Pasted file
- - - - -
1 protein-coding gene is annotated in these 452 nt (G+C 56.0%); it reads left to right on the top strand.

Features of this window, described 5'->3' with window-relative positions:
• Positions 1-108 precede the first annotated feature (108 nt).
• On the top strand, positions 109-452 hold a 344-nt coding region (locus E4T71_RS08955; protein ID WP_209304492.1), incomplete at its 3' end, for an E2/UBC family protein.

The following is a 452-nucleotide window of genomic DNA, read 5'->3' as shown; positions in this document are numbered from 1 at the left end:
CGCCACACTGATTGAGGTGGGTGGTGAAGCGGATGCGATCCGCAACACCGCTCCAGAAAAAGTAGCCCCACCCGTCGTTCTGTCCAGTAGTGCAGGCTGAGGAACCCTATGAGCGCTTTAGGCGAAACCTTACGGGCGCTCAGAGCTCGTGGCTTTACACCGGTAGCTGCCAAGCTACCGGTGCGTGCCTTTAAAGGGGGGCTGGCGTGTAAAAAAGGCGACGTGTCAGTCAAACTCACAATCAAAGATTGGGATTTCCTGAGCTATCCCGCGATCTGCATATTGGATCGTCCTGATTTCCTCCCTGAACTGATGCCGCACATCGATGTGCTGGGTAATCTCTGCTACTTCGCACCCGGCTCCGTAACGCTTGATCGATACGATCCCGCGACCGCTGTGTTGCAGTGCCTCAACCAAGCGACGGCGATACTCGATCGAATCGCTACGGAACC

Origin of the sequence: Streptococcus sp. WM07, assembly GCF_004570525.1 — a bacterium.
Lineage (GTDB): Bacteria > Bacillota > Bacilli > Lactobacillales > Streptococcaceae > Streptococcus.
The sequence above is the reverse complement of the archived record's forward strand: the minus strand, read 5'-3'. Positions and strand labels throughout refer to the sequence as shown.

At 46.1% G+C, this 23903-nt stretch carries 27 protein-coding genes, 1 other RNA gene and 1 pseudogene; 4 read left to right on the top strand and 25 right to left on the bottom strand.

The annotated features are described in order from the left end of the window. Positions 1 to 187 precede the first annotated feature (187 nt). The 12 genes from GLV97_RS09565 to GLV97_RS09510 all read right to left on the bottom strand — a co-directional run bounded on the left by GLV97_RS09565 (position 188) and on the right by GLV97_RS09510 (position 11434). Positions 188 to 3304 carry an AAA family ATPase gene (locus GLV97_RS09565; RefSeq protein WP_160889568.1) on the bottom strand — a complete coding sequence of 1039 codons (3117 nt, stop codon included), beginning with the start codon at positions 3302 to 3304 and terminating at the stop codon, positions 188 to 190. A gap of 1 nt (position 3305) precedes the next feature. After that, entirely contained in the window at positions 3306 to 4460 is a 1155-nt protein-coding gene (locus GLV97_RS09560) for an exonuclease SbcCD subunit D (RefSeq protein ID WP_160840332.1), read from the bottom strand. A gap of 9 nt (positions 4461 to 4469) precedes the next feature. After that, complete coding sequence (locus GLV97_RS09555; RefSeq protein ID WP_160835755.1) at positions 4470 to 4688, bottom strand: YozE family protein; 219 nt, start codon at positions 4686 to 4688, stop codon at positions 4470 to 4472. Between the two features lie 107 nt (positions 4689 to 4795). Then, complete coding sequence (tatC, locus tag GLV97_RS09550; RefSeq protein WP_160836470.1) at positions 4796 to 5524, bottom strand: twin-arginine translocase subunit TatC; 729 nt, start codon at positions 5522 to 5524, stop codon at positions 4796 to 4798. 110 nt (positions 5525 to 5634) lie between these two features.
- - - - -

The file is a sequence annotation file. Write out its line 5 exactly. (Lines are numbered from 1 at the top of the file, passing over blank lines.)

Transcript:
The following is a 452-nucleotide window of genomic DNA, read 5'->3' as shown; positions in this document are numbered from 1 at the left end: